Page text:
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The Old Way review – falling off a horse would be more fun

Nicolas Cage gives one of his laziest performances yet in this crudely made and largely joyless western hodgepodge

Three words: “Nic Cage western.” An elevator pitch stocked with such inherent, gut-punch appeal, it's a genuine wonder it hasn't been done before. But Brett Donowho's The Old Way, the first of two Nic Cage westerns coming our way in 2022 (the other being an adaptation of John Williams' seminal novel Butcher's Crossing), is a cheap and lethargic disappointment, a throwback without any backbone, crudely culled from the carcasses of other, superior westerns like True Grit and Unforgiven.

Cage plays gunslinger Colton Briggs, “the meanest son of a bitch who ever was,” seen mercilessly gunning down a dozen men in the prologue. Twenty years later he's a changed man, tamed by his wife (Kerry Knuppe), and now living in peace with their young daughter, Brooke (Ryan Kiera Armstrong). Briggs' simple existence is soon burned to the ground, though, when his wife is brutally murdered – an act of violence that inevitably reignites the cold killer within. So Briggs – daughter in tow – saddles up to hunt down the man responsible (Noah Le Gros), another gunslinger with vengeance in his heart.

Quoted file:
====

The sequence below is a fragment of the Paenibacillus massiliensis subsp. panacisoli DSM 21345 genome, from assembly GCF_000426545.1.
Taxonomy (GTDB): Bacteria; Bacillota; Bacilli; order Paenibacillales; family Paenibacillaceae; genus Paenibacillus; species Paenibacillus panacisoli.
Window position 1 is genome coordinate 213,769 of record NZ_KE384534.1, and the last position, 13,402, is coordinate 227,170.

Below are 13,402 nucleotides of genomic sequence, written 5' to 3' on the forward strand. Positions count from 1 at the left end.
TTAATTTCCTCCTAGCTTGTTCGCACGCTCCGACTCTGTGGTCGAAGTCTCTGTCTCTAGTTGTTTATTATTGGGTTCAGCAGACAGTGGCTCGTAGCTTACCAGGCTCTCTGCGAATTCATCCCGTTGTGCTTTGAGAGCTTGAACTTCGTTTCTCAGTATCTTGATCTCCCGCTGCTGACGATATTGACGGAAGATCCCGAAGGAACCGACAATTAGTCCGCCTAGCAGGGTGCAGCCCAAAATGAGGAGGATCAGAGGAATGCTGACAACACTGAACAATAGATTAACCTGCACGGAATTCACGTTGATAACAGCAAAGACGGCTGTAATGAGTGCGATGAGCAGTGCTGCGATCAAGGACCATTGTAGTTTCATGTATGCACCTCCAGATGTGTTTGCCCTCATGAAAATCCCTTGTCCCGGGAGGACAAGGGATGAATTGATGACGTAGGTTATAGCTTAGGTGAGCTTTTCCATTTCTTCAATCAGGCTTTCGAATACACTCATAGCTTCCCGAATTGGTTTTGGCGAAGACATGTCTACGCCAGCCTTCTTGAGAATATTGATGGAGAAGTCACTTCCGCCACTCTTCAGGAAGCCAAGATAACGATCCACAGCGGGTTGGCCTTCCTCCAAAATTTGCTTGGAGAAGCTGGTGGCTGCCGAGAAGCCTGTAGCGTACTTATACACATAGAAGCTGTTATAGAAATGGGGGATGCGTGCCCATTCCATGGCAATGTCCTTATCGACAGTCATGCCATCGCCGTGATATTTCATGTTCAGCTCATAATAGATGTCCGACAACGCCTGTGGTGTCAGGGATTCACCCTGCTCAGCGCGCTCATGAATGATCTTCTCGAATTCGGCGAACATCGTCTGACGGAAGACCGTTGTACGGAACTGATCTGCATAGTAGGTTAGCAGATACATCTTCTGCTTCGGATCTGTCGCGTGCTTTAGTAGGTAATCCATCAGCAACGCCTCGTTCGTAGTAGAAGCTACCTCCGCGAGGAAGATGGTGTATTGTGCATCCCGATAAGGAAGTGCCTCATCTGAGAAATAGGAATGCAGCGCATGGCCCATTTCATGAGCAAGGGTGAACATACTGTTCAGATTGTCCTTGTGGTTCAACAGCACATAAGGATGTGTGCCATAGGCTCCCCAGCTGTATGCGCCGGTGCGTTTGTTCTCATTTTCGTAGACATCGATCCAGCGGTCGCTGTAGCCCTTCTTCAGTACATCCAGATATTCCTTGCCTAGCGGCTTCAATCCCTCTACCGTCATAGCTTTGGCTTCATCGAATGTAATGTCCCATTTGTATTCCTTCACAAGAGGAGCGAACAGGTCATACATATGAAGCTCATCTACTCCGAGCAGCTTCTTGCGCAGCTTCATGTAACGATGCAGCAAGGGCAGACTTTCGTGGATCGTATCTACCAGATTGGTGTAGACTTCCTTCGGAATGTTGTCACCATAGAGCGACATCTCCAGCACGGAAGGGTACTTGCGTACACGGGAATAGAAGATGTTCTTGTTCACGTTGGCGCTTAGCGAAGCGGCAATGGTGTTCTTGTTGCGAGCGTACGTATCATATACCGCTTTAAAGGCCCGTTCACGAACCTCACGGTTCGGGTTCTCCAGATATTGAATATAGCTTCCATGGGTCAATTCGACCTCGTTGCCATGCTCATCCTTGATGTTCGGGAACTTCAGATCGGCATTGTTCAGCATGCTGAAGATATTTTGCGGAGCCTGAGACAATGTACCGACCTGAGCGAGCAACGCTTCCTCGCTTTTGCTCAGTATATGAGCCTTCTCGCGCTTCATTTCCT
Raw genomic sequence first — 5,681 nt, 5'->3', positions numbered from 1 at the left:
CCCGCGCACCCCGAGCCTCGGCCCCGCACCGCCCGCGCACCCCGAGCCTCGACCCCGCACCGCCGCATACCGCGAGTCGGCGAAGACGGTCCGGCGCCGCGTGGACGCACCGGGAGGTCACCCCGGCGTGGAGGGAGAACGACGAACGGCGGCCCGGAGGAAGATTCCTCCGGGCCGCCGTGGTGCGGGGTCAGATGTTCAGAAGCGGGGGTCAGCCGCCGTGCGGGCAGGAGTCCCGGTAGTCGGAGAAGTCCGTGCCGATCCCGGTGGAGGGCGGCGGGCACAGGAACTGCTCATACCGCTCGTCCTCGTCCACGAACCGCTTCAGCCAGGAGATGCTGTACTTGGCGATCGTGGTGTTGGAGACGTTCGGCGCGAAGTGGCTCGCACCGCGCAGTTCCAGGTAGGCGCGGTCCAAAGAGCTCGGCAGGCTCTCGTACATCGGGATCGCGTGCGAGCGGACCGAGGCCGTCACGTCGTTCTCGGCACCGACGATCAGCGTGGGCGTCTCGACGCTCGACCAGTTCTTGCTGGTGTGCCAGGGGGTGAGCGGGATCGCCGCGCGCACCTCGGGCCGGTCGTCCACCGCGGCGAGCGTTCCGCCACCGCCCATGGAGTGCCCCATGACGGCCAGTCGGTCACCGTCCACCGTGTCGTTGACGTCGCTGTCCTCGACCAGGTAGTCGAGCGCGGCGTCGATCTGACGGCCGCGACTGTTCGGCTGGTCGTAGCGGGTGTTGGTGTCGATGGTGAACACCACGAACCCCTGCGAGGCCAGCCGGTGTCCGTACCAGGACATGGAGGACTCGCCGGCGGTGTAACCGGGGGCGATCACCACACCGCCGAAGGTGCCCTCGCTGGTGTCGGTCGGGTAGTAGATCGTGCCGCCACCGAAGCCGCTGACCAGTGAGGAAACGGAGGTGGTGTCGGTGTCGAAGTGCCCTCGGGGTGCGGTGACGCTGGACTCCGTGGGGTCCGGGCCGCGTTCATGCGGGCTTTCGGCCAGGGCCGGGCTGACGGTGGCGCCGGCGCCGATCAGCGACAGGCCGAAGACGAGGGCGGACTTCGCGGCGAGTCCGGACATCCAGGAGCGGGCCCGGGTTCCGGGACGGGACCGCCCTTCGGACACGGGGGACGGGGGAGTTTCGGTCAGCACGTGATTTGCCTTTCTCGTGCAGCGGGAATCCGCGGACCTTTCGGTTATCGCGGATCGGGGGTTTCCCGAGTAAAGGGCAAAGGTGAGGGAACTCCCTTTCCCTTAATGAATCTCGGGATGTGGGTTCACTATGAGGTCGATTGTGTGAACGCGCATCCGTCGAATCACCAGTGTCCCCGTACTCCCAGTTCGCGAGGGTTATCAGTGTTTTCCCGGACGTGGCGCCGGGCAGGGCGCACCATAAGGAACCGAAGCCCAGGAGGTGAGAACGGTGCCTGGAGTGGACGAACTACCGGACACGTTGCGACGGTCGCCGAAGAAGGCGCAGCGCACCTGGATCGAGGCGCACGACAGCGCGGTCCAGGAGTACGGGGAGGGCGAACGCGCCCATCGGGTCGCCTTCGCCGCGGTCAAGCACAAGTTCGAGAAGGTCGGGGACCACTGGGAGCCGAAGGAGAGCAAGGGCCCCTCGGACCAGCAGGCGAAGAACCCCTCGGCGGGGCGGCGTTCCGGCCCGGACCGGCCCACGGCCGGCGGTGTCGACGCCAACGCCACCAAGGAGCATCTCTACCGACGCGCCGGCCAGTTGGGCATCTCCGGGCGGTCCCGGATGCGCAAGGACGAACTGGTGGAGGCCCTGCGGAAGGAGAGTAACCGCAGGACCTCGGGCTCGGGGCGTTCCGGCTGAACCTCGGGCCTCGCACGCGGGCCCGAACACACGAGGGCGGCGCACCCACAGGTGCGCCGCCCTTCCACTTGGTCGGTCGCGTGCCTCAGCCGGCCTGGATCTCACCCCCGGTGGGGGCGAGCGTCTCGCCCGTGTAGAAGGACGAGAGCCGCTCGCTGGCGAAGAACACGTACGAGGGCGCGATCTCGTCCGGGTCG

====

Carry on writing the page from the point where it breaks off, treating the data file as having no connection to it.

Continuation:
Rudimentary enough, but what of Cage? Well, anyone hoping a foray into new territory might bring out a new or interesting side in its leading man will be disappointed: Cage might be wearing a cowboy hat, but he shows little of the nuance or commitment he displayed in the recent, superior revenge yarn Pig. Instead he spends the majority of the runtime looking like he's running through lines in rehearsal, using his gunslinger's stoic demeanour as an excuse to do as little acting as possible.

And where a film like Pig broke down the conventions of the revenge narrative into delicious, unexpected morsels, The Old Way embraces them to a fault; this is about as linear a western story as you'll find. Westerns can thrive on formula, of course, but only when they employ a basic level of competence at the same time. The Old Way's characters are cornbread and the tropes here reek like the back end of a horse: how many times do we need to watch somebody learning to fire a gun by shooting an item off a fence post? Subversion isn't always required when tackling this genre in the modern day – but this western is never even fun as a straight exercise.

Because Cage is doing so little, the film hangs weightlessly, and any interesting threads – Briggs' and Brooke's acknowledgement of what appears to be a mutual lack of empathy from birth – are picked up and then abandoned. The slow pace and surprisingly lack of action isn't helped by Donowho's tendency to place the camera seemingly at random, or Andrew Morgan Smith's overtly self-referential score, which threatens to push the movie into outright parody. Pray the forthcoming Butcher's Crossing shoots a little straighter – and that Cage bothers to show up in more than just a physical sense.

The Old Way is released in UK cinemas and digital platforms on 13 January.

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